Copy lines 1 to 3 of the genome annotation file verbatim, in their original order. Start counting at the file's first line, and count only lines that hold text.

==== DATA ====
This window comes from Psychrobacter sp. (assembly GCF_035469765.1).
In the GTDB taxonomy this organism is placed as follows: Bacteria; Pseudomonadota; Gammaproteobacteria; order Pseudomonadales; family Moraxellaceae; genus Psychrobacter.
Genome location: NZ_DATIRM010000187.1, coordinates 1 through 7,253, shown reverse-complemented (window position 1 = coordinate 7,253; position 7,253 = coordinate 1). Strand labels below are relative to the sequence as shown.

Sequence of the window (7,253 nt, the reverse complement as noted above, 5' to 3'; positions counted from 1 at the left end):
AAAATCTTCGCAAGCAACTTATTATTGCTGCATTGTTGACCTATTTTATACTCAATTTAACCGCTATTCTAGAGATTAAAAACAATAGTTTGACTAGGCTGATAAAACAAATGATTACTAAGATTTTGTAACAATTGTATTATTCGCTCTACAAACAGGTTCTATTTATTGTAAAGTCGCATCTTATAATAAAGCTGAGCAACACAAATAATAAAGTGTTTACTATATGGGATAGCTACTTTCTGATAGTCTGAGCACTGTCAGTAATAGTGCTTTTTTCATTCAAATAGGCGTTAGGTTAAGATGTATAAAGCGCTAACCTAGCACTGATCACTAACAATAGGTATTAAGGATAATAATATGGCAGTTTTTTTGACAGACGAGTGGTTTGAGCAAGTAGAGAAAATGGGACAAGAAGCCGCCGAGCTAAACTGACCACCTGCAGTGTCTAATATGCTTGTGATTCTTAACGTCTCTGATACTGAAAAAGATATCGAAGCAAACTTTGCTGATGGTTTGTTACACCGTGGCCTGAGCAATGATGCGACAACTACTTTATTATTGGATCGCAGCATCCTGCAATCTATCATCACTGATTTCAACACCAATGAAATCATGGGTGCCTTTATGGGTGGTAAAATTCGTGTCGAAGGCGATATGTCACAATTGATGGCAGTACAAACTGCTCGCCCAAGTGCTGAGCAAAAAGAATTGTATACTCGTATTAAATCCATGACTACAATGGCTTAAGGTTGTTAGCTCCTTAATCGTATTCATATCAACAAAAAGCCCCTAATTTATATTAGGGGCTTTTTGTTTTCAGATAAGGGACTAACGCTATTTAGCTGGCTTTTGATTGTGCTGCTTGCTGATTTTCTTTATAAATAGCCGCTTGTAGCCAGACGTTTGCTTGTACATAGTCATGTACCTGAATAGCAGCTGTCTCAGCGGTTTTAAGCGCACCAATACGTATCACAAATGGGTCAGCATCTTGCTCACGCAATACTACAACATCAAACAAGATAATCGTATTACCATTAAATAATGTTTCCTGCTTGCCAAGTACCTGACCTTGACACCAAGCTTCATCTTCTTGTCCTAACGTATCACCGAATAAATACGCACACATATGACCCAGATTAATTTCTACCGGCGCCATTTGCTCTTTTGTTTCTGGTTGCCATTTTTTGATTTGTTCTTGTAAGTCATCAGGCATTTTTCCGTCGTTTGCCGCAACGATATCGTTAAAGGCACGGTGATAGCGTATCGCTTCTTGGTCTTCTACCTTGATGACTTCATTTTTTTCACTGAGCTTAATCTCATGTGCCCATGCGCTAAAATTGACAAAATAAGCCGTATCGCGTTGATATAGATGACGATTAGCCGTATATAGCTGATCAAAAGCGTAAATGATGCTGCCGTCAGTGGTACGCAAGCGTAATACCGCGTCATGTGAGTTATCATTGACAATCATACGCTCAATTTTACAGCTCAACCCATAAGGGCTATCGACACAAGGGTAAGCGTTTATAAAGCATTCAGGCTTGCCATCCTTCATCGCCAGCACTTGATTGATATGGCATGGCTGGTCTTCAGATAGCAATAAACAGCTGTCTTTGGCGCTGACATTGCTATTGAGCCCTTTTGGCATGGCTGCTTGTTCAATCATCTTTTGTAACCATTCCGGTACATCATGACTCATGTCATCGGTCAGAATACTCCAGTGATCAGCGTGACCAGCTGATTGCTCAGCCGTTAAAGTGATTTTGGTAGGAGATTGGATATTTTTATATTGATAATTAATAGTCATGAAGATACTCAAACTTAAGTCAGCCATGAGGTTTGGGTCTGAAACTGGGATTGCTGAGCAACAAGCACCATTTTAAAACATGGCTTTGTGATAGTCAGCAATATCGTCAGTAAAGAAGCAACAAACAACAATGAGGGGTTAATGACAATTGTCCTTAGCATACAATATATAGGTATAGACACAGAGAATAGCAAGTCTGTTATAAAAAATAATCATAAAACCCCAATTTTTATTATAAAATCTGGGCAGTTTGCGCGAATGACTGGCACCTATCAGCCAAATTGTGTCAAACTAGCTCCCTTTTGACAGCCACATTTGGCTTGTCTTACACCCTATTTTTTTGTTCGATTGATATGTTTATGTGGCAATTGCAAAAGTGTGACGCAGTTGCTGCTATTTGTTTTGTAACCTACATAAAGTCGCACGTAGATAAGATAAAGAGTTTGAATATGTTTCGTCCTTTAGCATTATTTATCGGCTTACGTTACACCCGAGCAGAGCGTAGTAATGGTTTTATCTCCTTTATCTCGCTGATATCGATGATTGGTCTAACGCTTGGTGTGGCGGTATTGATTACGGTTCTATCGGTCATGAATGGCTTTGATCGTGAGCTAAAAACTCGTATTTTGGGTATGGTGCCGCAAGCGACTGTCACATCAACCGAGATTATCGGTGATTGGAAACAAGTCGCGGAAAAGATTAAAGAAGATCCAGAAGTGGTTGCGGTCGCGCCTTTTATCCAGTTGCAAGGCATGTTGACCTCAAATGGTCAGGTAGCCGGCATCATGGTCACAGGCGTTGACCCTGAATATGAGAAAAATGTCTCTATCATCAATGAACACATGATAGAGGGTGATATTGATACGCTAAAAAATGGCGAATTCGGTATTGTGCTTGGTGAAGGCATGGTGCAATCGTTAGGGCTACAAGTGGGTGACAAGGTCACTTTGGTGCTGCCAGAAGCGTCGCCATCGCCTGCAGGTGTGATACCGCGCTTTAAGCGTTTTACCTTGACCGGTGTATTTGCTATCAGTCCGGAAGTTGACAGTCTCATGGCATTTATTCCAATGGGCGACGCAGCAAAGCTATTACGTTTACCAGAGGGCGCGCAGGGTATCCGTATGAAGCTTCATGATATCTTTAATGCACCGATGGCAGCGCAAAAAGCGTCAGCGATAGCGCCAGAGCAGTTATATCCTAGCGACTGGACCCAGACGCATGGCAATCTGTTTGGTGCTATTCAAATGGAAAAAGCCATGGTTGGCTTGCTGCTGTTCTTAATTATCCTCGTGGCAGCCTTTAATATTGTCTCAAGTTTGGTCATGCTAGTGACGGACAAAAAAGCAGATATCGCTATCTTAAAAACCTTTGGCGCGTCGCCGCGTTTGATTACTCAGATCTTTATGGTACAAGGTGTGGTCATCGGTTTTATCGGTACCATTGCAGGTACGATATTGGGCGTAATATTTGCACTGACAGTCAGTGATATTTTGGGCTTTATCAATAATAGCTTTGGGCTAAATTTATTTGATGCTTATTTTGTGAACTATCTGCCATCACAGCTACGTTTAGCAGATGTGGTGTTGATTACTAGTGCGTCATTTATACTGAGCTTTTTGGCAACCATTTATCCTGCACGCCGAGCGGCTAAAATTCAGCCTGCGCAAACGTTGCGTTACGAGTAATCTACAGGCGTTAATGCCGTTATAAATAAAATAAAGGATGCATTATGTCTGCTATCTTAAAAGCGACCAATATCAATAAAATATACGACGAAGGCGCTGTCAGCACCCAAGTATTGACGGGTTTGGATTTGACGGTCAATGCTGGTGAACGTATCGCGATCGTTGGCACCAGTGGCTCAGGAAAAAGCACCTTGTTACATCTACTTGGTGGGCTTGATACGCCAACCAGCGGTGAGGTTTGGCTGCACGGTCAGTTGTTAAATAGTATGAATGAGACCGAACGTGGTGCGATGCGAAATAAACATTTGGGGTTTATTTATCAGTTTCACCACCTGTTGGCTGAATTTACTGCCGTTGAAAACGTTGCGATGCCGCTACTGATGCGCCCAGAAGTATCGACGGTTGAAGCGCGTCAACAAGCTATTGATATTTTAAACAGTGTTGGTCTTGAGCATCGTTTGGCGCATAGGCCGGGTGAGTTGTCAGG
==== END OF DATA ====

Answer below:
This window comes from Psychrobacter sp. (assembly GCF_035469765.1).
In the GTDB taxonomy this organism is placed as follows: Bacteria; Pseudomonadota; Gammaproteobacteria; order Pseudomonadales; family Moraxellaceae; genus Psychrobacter.
Genome location: NZ_DATIRM010000187.1, coordinates 1 through 7,253, shown reverse-complemented (window position 1 = coordinate 7,253; position 7,253 = coordinate 1). Strand labels below are relative to the sequence as shown.